- Not good for bumpier trails
Not everyone wants a bike for the roughest trails they can find. Sometimes, the best trails in your area are smoother and less difficult. In that case, a hardtail mountain bike with front but not rear suspension is a good idea.
While the Marlin isn't great at high speeds on the roughest trails, it is fast. You can speed across dirt, gravel, and grass without getting tired for a long time. It is a light, fast bike for lighter and flatter trails, not a heavy bike for the harshest trails you can find.
The relatively basic suspension also makes the Marlin reasonably cheap. It costs about $1000 and it is efficient and durable enough for most people. Try the Marlin if you aren't ready for a bike that costs several thousand dollars.
Simple 1X Drivetrain
The Marlin has no front derailleur, so you can only change the gears on the back wheel of the bike. This keeps everything simple, as you don't have to know about how your bike performs with different combinations. You can simply shift into a lower or higher gear using a single shifter.
Despite the simplicity, the Marlin gives you all the gears you need. It can climb a steep hill on the lowest gear, or reach a high maximum speed on the highest. Eleven gears are more than enough for most people.
Powerful and Lockable Suspension
While there is no rear suspension, the front suspension is powerful. It is also lockable, so you can "turn off" your suspension if you don't want to use it. If you don't need your suspension, lock it to improve your pedaling power.
Smaller versions of the Marlin are also easy to mount and dismount for smaller riders. The curved top tube makes them easy to use.
The Marlin is in many ways comparable to a higher-priced bike. The brake cables and gear shift cables are routed inside the bike, which protects them from damage. There are also rack mounts for long biking adventures, a rear kickstand mount, and many different sizes to choose from.
Diamondback Mission 2C Carbon
Reasons to Buy
- Exceptional suspension
- Powerful brakes and tires with strong traction
- Durable frame
- Quality components
- No real disadvantages
The Diamondback Mission 2C Carbon offers an incredible 180mm of suspension travel on the front fork and 160mm at the back. You can use it for fast downhill rides on rough terrain.
The suspension is what really makes the 2C Carbon stand out. Both the front fork and the rear shock use compressed air suspension. This means you can adjust the bike for different terrain by raising/lowering the air pressure.
The frame is also made of high-tech carbon and is very durable. While the Mission 2C Carbon is fairly expensive, there is a good list of high-quality components. The bike is good enough for racing, so it is not expensive for its quality.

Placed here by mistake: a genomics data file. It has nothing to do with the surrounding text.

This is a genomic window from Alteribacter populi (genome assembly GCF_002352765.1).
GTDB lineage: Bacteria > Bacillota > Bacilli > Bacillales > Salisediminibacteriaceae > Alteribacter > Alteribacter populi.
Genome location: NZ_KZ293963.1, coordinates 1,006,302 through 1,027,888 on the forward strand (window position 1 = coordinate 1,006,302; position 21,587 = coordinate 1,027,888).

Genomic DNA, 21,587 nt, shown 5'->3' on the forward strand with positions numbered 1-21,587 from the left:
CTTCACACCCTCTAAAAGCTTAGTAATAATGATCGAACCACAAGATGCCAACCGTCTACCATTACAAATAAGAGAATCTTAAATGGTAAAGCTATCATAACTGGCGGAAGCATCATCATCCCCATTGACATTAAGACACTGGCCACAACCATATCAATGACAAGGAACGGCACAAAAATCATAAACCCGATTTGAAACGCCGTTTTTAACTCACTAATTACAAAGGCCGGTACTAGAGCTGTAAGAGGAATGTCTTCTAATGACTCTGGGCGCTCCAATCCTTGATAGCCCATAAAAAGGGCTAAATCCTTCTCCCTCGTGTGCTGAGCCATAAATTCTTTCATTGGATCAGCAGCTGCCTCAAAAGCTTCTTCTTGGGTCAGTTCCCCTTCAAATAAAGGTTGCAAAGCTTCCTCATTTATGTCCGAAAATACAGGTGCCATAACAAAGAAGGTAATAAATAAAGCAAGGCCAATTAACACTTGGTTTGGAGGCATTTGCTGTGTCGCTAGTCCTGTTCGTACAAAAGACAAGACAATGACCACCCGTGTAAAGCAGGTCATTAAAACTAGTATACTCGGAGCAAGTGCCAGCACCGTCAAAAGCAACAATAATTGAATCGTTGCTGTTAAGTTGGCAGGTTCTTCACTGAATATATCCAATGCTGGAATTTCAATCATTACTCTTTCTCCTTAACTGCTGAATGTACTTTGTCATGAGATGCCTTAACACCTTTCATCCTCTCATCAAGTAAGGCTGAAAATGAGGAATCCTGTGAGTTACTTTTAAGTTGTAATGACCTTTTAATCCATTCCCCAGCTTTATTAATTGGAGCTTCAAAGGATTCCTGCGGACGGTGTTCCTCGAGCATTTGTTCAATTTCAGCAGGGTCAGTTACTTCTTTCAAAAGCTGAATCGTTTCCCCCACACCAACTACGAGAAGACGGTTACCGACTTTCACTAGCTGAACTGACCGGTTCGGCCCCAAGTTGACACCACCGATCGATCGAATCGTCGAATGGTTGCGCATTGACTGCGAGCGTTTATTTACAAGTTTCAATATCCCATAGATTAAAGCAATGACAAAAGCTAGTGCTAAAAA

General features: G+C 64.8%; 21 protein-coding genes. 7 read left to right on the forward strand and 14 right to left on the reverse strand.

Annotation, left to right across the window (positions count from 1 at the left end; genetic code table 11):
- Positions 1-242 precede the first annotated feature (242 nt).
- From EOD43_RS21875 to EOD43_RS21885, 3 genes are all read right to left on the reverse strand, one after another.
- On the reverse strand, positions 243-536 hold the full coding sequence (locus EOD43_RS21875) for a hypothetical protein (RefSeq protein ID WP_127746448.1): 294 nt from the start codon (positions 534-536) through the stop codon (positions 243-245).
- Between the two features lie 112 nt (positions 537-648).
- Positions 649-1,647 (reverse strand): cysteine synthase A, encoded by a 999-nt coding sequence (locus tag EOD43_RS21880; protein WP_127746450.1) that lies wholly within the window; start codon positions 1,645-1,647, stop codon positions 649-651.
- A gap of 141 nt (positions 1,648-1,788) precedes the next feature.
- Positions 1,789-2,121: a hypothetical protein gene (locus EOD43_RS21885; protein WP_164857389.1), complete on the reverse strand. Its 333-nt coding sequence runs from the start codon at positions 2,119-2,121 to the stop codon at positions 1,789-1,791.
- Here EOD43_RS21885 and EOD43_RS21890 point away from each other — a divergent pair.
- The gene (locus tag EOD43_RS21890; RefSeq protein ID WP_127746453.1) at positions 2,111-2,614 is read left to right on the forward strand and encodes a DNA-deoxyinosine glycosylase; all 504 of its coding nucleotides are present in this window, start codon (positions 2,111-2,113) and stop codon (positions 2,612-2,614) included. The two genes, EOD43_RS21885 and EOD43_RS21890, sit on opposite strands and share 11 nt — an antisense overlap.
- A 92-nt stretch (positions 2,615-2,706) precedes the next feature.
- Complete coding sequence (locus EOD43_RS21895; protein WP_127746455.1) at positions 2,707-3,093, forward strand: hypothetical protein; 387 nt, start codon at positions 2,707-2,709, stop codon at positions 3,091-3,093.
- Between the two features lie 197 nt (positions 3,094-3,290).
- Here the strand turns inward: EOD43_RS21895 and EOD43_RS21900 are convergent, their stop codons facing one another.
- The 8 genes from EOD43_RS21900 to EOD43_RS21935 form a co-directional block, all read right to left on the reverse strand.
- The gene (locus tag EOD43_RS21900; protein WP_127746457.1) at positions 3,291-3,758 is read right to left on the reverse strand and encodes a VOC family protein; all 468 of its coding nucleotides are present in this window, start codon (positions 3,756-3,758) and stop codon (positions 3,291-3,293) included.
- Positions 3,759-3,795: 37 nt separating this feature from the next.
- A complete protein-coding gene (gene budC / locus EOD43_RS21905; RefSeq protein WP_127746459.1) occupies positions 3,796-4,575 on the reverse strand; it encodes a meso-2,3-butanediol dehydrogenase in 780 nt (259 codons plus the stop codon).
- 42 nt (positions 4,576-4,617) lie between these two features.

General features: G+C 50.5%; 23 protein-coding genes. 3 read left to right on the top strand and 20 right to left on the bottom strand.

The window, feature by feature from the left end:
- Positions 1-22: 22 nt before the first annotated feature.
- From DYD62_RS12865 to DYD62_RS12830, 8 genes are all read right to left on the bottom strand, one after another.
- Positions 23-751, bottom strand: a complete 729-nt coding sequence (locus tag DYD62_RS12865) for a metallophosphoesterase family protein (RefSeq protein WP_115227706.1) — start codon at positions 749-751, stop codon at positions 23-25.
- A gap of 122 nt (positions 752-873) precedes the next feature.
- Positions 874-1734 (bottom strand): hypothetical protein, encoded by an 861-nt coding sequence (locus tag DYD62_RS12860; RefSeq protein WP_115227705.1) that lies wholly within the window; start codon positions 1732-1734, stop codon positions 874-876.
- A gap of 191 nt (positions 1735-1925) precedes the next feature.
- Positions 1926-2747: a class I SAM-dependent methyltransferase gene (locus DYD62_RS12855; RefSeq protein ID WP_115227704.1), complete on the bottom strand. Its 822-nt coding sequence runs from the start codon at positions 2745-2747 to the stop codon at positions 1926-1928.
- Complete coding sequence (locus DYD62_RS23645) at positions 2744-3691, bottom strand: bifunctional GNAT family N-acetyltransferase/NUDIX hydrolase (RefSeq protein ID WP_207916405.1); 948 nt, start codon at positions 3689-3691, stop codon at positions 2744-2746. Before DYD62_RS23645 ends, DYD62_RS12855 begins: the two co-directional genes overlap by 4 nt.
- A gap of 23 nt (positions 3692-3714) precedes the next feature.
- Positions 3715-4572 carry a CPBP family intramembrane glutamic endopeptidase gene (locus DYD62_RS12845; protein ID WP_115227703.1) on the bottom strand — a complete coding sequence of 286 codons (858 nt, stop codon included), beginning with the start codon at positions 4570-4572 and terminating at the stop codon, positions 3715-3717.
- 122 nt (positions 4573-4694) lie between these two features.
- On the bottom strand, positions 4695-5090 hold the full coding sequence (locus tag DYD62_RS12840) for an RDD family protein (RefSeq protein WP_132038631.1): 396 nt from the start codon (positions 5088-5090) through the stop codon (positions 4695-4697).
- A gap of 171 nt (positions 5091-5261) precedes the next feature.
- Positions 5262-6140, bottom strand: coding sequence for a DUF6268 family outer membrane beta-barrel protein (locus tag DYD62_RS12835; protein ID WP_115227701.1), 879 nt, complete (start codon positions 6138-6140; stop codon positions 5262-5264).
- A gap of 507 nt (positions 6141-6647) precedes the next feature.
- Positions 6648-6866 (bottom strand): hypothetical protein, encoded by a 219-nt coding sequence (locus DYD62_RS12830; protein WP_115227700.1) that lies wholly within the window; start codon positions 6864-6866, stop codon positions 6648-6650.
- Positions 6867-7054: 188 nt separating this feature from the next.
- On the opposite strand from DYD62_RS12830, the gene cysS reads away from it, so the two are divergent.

Performance on Different Types of Terrain
I have used the Mission 2C Carbon on many different types of terrain and it performs well wherever I take it. It works well uphill and downhill, on grass, dirt, gravel, bumpy ground, and sometimes even mud as long as it is shallow. It is not as fast as my road bike on pavement, but it still works reasonably well on the road.
Gears, Frame, and Components
The Mission 2C Carbon is a 1x12-speed bike that only changes gears at the back and not at the front. This gives you fewer gear ratios to choose from than a bike with 24 or more speeds, but the right gear ratios are present. You can climb a large hill off-road if you pedal hard and use one of the lowest gears.
The carbon frame is light, durable, and good enough for a bike of this price. The other parts, such as the SRAM X01 Eagle drivetrain, are quite good for the money as well. The Kindshok E201 dropper post allows you to raise and lower the seat easily, which you can control with buttons on the handlebars.
The Mission 2C Carbon has SRAM Code RSC rotors with 200mm Front rotors and 180mm Rear rotors. The powerful brakes plus wide tires (Maxxis DHR II 2.40 and Maxxis DHF 2.50) help the bike stop fast even if you are going downhill off-road. The Mission 2C Carbon also comes with a tool kit and a pump for the shock absorbers.
Why Get an All-Terrain Bike?
Sometimes, you want a sturdy bike that you can take anywhere. A fast bike that performs well in a city is not always good for off-road riding, where you need wider tires and a stronger frame.
Road bikes are very light, do not have suspension (suspension can slow a bike down), and have narrow tires. They are faster than all-terrain bikes but are too bumpy to ride on rough terrain.
All-terrain bikes have wider tires for control rather than narrow tires for speed. They use suspension, usually on both the front and the back of the bike, to minimize the impact of whatever you hit on a trail. A good all-terrain bike should be durable enough to use on trails without wearing out quickly.
Some All-Terrain Bikes Are Adjustable
No bike can be very good for every situation, but some mountain bikes perform reasonably well as road bikes. You may be able to lock the suspension, making the suspension not work at all.
Locking the suspension makes it easier to go up hills on pavement, where the suspension can slow you down. The suspension bobs up and down when you pedal, which makes pedaling inefficient. If you don't need the suspension, it is best if you can lock it.
You can also change the tires. Not every tire will fit on every wheel, but you can put a wider tire on your bike for trails and use a narrower tire for pavement. Mountain bikes do not have to perform poorly on the road.
Get a Bike That Fits You
You could have the best all-terrain bike in the world and not like riding it if it is too big or too small. You need to look at more than the size of the wheels - the position of the handlebars also matters, plus other things.